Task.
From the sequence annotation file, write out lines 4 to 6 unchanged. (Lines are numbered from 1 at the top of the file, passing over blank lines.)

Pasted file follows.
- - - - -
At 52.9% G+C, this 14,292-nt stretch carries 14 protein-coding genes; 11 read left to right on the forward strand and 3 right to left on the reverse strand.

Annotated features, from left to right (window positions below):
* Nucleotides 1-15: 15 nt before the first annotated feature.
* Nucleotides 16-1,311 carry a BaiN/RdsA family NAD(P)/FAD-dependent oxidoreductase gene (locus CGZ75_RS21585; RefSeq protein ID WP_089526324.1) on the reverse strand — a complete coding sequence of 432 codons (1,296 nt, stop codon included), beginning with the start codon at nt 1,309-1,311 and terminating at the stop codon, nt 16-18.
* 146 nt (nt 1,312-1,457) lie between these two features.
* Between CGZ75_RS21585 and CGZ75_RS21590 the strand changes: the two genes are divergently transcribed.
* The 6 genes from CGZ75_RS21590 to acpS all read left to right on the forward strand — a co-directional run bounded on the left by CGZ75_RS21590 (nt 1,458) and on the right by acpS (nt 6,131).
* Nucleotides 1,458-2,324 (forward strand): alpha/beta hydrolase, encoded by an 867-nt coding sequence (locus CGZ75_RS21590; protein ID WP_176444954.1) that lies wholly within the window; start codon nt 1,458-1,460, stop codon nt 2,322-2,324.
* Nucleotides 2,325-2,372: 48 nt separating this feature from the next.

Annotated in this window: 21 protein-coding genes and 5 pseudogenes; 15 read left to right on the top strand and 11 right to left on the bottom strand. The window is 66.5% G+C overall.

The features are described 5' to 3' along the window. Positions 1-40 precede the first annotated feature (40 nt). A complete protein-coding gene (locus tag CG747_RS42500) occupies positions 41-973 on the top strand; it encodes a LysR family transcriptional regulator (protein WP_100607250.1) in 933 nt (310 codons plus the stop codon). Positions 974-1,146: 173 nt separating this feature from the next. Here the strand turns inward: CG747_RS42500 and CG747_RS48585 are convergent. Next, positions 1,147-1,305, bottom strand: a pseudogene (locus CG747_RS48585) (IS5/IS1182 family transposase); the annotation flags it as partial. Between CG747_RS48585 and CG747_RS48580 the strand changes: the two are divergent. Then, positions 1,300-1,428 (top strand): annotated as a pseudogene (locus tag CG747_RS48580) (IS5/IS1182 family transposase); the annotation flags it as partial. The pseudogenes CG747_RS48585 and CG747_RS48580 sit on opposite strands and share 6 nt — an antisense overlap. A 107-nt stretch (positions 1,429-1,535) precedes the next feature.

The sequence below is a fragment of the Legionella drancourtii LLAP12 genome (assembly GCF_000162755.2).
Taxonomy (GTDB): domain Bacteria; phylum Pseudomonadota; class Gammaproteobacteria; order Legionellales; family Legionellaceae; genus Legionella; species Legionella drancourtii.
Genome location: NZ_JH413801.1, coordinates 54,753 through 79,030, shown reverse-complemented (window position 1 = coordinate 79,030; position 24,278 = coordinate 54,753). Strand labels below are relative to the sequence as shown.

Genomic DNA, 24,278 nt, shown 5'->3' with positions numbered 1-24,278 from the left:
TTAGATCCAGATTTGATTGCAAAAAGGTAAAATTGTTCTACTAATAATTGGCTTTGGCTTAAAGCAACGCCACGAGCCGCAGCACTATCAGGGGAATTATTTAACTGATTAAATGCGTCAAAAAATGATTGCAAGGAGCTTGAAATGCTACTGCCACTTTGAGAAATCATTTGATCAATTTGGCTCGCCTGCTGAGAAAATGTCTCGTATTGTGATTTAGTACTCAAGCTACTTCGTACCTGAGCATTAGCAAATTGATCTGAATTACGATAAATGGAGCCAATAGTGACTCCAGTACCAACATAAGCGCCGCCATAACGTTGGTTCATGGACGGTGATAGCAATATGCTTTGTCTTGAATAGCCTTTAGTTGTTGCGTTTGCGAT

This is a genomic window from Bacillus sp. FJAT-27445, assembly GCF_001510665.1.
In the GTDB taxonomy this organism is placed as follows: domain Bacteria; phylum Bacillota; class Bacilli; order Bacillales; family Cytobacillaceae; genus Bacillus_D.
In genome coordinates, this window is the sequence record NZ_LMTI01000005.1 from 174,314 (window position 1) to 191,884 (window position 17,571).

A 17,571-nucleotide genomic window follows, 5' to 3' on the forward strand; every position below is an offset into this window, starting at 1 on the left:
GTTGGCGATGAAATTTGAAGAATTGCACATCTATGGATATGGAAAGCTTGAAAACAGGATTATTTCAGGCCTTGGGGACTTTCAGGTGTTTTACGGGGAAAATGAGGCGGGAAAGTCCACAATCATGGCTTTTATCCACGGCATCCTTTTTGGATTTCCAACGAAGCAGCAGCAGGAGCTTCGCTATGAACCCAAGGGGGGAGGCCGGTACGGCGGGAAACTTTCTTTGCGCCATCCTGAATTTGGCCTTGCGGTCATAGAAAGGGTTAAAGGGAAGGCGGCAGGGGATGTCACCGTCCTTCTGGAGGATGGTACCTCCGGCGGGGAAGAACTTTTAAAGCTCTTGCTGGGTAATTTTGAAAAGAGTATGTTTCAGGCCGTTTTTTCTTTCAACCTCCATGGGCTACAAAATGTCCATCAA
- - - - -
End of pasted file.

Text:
* Nucleotides 16-1,311 carry a BaiN/RdsA family NAD(P)/FAD-dependent oxidoreductase gene (locus CGZ75_RS21585; RefSeq protein ID WP_089526324.1) on the reverse strand — a complete coding sequence of 432 codons (1,296 nt, stop codon included), beginning with the start codon at nt 1,309-1,311 and terminating at the stop codon, nt 16-18.
* 146 nt (nt 1,312-1,457) lie between these two features.
* Between CGZ75_RS21585 and CGZ75_RS21590 the strand changes: the two genes are divergently transcribed.